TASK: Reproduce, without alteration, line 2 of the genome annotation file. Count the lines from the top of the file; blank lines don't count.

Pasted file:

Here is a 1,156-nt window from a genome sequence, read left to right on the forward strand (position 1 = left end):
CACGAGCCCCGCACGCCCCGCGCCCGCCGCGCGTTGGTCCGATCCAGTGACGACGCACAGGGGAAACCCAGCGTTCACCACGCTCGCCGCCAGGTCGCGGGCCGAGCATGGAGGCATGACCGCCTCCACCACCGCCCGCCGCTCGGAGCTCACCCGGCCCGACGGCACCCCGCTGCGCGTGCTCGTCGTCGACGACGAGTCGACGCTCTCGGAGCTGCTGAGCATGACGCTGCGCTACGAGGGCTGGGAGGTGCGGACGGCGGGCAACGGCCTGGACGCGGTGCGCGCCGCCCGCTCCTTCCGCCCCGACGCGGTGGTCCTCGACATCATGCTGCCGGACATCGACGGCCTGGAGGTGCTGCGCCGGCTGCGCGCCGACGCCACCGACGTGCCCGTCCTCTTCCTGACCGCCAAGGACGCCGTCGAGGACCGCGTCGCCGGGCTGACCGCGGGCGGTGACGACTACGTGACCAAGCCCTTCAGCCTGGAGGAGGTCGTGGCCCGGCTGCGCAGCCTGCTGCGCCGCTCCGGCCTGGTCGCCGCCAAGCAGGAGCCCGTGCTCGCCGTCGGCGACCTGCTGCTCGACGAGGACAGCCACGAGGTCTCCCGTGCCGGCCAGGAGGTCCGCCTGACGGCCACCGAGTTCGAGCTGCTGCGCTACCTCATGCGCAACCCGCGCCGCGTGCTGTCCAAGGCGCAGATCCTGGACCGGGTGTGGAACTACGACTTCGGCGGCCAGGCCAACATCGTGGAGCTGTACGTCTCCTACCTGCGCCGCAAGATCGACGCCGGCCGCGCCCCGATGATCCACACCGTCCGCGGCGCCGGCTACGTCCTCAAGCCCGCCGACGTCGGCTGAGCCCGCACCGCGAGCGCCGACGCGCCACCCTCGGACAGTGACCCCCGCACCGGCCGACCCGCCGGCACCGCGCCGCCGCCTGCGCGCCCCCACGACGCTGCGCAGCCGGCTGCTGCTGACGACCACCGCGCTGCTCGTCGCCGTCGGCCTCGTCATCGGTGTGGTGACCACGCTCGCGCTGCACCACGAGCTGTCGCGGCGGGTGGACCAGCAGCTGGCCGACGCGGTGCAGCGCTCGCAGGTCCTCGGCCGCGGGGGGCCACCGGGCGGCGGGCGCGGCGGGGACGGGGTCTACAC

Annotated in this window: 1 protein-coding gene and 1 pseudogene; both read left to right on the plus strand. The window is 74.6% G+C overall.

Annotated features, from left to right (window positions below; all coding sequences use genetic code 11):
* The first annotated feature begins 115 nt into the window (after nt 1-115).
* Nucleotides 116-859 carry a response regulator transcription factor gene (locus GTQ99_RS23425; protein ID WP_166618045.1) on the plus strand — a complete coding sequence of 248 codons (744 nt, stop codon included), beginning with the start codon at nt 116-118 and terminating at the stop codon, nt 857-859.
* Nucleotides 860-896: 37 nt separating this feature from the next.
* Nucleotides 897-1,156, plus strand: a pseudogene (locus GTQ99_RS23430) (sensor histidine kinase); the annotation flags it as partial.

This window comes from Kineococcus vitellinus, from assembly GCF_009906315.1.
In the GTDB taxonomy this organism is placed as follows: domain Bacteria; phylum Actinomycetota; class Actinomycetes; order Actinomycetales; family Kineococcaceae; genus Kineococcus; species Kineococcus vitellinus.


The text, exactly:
CACGAGCCCCGCACGCCCCGCGCCCGCCGCGCGTTGGTCCGATCCAGTGACGACGCACAGGGGAAACCCAGCGTTCACCACGCTCGCCGCCAGGTCGCGGGCCGAGCATGGAGGCATGACCGCCTCCACCACCGCCCGCCGCTCGGAGCTCACCCGGCCCGACGGCACCCCGCTGCGCGTGCTCGTCGTCGACGACGAGTCGACGCTCTCGGAGCTGCTGAGCATGACGCTGCGCTACGAGGGCTGGGAGGTGCGGACGGCGGGCAACGGCCTGGACGCGGTGCGCGCCGCCCGCTCCTTCCGCCCCGACGCGGTGGTCCTCGACATCATGCTGCCGGACATCGACGGCCTGGAGGTGCTGCGCCGGCTGCGCGCCGACGCCACCGACGTGCCCGTCCTCTTCCTGACCGCCAAGGACGCCGTCGAGGACCGCGTCGCCGGGCTGACCGCGGGCGGTGACGACTACGTGACCAAGCCCTTCAGCCTGGAGGAGGTCGTGGCCCGGCTGCGCAGCCTGCTGCGCCGCTCCGGCCTGGTCGCCGCCAAGCAGGAGCCCGTGCTCGCCGTCGGCGACCTGCTGCTCGACGAGGACAGCCACGAGGTCTCCCGTGCCGGCCAGGAGGTCCGCCTGACGGCCACCGAGTTCGAGCTGCTGCGCTACCTCATGCGCAACCCGCGCCGCGTGCTGTCCAAGGCGCAGATCCTGGACCGGGTGTGGAACTACGACTTCGGCGGCCAGGCCAACATCGTGGAGCTGTACGTCTCCTACCTGCGCCGCAAGATCGACGCCGGCCGCGCCCCGATGATCCACACCGTCCGCGGCGCCGGCTACGTCCTCAAGCCCGCCGACGTCGGCTGAGCCCGCACCGCGAGCGCCGACGCGCCACCCTCGGACAGTGACCCCCGCACCGGCCGACCCGCCGGCACCGCGCCGCCGCCTGCGCGCCCCCACGACGCTGCGCAGCCGGCTGCTGCTGACGACCACCGCGCTGCTCGTCGCCGTCGGCCTCGTCATCGGTGTGGTGACCACGCTCGCGCTGCACCACGAGCTGTCGCGGCGGGTGGACCAGCAGCTGGCCGACGCGGTGCAGCGCTCGCAGGTCCTCGGCCGCGGGGGGCCACCGGGCGGCGGGCGCGGCGGGGACGGGGTCTACAC